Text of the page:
Friday, September 25, 2009

Ignatius and Benedict

In wine making there is an intense period followed by a less intense, more gradual period of fermentation where the juice is converted into wine:  primary fermentation and secondary fermentation.  I've mentioned these in previous notes.   This activity of conversion or transformation has its rough analogy to spiritual life, although there are plenty of variations on this general movement.  William James, the psychologist that did early studies on spiritual development wrote of people that were "twice born" (having a rather dramatic spiritual awakening) and "once born" (those who had always sensed a spiritual connection in their life).

I've heard Ignatian spirituality contrasted with Benedictine spirituality as the difference between cooking with a pressure cooker and a slow cooker.   The Ignatian approach is systematic and employs imagination in meditations and devotional exercises in an extended intensive retreat to bring about change, commitment, and greater clarity in God's call.  However, there are modifications that can adapt Ignatian spiritual exercises over a much longer period of time than the intense eight day or thirty day retreat.   But there is a systematic and intensive focus on transformation that was part of Ignatius of Loyola's purpose in developing the 16th century Spiritual Exercises.  And Ignatian exercises primarily focus on the individual's spiritual life.  There are adaptations to community spiritual discernment, but it is more individual-oriented.  There was a time, especially in my mid-20's to early 30's, where the spiritual ferment was rapid and intense.  The tools I tended to employ in my spiritual life were more akin to Ignatian exercises, although I wasn't exposed to that particular tradition until later when I was studying Christian spiritual traditions and had contact with a spiritual director.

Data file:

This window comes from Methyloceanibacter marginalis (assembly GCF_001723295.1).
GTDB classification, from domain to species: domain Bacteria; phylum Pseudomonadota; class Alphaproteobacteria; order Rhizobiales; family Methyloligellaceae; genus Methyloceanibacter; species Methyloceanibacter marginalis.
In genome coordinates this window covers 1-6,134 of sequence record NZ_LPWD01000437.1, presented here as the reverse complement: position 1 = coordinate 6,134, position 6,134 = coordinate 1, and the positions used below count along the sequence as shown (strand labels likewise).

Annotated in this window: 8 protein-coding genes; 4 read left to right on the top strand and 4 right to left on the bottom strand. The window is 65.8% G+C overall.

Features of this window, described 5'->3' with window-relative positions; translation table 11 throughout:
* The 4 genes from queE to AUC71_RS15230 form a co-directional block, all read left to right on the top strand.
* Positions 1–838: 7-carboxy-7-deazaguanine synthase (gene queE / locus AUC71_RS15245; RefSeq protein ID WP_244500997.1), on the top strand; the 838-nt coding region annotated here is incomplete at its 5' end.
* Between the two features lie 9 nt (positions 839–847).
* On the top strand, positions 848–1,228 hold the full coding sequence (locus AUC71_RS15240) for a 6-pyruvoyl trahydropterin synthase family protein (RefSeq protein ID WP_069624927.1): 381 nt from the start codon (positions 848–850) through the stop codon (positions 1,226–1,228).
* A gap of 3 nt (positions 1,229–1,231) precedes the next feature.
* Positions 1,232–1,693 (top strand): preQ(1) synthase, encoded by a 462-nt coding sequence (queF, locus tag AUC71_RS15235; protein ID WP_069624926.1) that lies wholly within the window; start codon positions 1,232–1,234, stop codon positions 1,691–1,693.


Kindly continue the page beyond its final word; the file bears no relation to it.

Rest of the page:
Benedictine spirituality is a community-based long-term shaping of its members so that they might become a "school of Christ's service."  The 6th century Rule of Benedict, drawing upon but moderating other monastic rules has been the basis for western monasticism to this day.  It has its influence beyond the monastery through retreatants seeking quiet and the rhythm of the daily prayer offices.   Some of these retreatants become regular visitors and later friends of the monastic community and find ways where the Rule influences their lives outside the cloister.  I'm in a vowed relationship as an oblate of St. Gregory's Abbey, a Benedictine community of men within the Episcopal Church, in Three Rivers, Michigan.  Having a relationship of 30 years with that community, reflecting on the Rule, and applying this spiritual tradition to my life has influenced and aided that slow, steady, process of spiritual deepening for me. 

Does this description of spiritual life bring up questions or comments about your own experience and thinking?

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